This post is produced in collaboration with CVS Phamacy.
It’s May and it’s 80 degrees in New Jersey. After last week’s extensive rainfall, all of a sudden my surroundings are filled with greenery – green leaves on the trees, green grass on the lawn, green bushes in my backyard and yes, yes, yes, those pesky green weeds are cropping up everywhere. Colorful tulips, flowers and blossoms are in full bloom too. My daily routine now includes mindful walks around my complex, oohing and ahhing over the earth’s rebirth as it comes out from hibernation.
I love the spring, except for when I come back inside with pollen all over my clothing and sneakers. Usually my eyes get watery and I begin to …
Sniff, sniff, sniff.
Cough, cough, cough.
Sneeze, sneeze, sneeze.
And my nose starts to run, run, run.
According to the experts at CVS Pharmacy: “Allergies are caused by allergic sensitivity to pollens from trees, grasses or weeds, or airborne mold spores.” From this description, it sounds like it is difficult to avoid allergies if you enjoy being outdoors as much as I do.
Lucky for me, I’m proud to be working with CVS Pharmacy for their 2017 influencer relations program.* I’ll be highlighting their offerings in a series of blog and social media posts throughout the year. They likely reached out to me because my boyfriend L and I frequently spend date nights at the local CVS near my condo on the corner at the Jersey shore. You can find us there most Saturday evenings in the summer. We get our dark chocolate bars there when we run out of sweets. We get our sunscreen and other toiletries there as well. And since I don’t have cable television at the shore, we go there to rent DVD movies at the RedBox outside the store. We’re both big fans of our super duper CVS.
Staying Healthy During Spring Allergy Season
So you can see why I reached out to my friends at CVS Pharmacy when I was seeking tips and tricks on how to stay healthy and happy during the spring allergy season. Always there to rely on, here’s what they said:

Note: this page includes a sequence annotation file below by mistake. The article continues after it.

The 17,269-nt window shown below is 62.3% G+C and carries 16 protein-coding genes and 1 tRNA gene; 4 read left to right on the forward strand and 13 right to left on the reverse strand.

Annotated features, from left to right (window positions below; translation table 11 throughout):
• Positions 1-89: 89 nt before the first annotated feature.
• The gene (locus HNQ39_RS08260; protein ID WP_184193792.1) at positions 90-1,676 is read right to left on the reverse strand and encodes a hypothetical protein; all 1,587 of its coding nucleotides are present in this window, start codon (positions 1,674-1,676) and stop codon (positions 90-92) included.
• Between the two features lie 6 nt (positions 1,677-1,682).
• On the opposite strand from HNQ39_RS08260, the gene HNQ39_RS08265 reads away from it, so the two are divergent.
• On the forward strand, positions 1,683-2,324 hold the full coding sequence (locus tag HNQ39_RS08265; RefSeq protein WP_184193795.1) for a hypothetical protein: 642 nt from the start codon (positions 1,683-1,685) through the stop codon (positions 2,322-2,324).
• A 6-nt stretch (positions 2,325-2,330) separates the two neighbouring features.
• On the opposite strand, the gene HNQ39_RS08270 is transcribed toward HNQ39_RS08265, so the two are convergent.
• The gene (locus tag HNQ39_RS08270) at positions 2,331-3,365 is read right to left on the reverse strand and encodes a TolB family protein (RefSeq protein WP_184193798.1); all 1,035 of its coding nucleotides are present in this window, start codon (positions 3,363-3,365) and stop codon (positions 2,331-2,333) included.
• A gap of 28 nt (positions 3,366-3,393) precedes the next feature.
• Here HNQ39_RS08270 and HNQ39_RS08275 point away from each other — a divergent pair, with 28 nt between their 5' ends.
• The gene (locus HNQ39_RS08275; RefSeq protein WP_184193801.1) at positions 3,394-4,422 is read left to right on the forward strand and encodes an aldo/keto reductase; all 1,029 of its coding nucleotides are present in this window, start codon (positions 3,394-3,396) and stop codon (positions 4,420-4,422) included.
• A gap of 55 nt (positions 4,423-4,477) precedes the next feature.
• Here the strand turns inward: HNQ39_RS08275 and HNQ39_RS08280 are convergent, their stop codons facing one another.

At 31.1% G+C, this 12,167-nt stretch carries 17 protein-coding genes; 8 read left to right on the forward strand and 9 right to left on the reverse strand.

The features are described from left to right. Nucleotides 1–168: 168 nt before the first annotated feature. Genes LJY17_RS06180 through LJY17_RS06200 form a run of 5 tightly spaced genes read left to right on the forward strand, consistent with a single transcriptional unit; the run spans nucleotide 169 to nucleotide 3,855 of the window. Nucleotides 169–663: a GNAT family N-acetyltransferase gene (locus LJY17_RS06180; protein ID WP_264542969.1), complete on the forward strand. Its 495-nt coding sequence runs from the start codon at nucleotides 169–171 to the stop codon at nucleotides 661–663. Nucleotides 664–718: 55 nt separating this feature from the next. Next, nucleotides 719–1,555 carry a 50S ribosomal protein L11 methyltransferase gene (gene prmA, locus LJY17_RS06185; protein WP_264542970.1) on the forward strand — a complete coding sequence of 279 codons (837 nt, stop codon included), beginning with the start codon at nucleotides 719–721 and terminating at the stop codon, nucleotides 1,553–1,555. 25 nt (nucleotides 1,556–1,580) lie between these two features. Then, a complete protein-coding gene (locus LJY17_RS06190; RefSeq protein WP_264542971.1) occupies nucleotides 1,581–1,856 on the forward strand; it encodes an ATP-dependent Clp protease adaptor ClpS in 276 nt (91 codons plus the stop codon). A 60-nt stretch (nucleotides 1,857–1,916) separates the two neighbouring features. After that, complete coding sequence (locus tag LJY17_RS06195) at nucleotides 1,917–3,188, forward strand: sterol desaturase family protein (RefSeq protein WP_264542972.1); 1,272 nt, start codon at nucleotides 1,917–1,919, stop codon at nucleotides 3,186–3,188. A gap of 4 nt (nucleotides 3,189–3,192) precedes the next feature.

♥ Avoid being outdoors when pollen counts are high
♥ Change clothes after being outside
♥ Don’t bring clothes and shoes into the area where you sleep
♥ Keep windows closed and run the air conditioner, even when it is mild
♥ Dust and vacuum regularly
A Pharmacist Can Help Figure It Out
If you’re not sure which antihistamines, nasal sprays, or eye drops will relieve your symptoms, the CVS pharmacist is another resource to talk to for advice. With literally hundreds of choices of over-the-counter medications in the “allergy” aisle — non-drowsy, for day, for evening, original strength, extra strength, extra extra strength, sprays, pills, cough syrups, lozenges, nose strips and even allergy relief pops (which are for kids but look tempting for adults) — I find it useful to ask the pharmacist when I’m trying to select the best product for my ailment.
In addition, the team at CVS noted that local MinuteClinics offer consultations regarding seasonal allergies. Their nurse practitioners can determine a personalized treatment plan and can do allergy testing for more severe symptoms. Of course, if you have an illness that requires more specific medical attention, I recommend you seek out your doctor for care.
Aging And Where You Live Impact Allergies
The AARP Bulletin reports that “An allergy develops when your immune system goes haywire in reaction to a foreign substance, such as grass, pollen or pet hair. As you age, immunity naturally begins to wane, and some people who have suffered for years may find that they can breathe more easily when spring rolls around. But occasionally people develop an allergy later in life.
Raymond Slavin, professor emeritus of internal medicine at St. Louis University and an expert on allergies in older adults, recalls one 60-year-old patient who developed an allergy when he started changing the cat litter box. Something similar can happen if you relocate to another part of the country with, say, heavy ragweed levels. In both cases, the new, high exposure to the allergen is what sets off symptoms.”
According to the Asthma and Allergy Foundation of America, the following are the five best and worst cities to live in if you have spring allergies:
BEST: Daytona, FL; Denver, CO; Provo, UT; San Diego, CA; Palm Bay, FL.
WORST: Jackson, MS; Memphis, TN; Syracuse, NY; Louisville, KY; McAllen, TX.
While I don’t see New Jersey on the list, I’m still keeping my box of tissues handy. As a yoga instructor I find that a yoga and meditation practice can help with allergies. Try a few healing asanas to help you with your allergies, an inversion like legs up the wall, or nasal breathing techniques such as Nadi Shodhana might help. Whatever you do, relax and enjoy the spring and don’t let your allergies get the best of you.
* Disclosure: I’m proud to be working with CVS Pharmacy for their 2017 influencer relations program. All opinions expressed are my own, and all product claims or program details shared should be verified at CVS.com or with the appropriate manufacturers.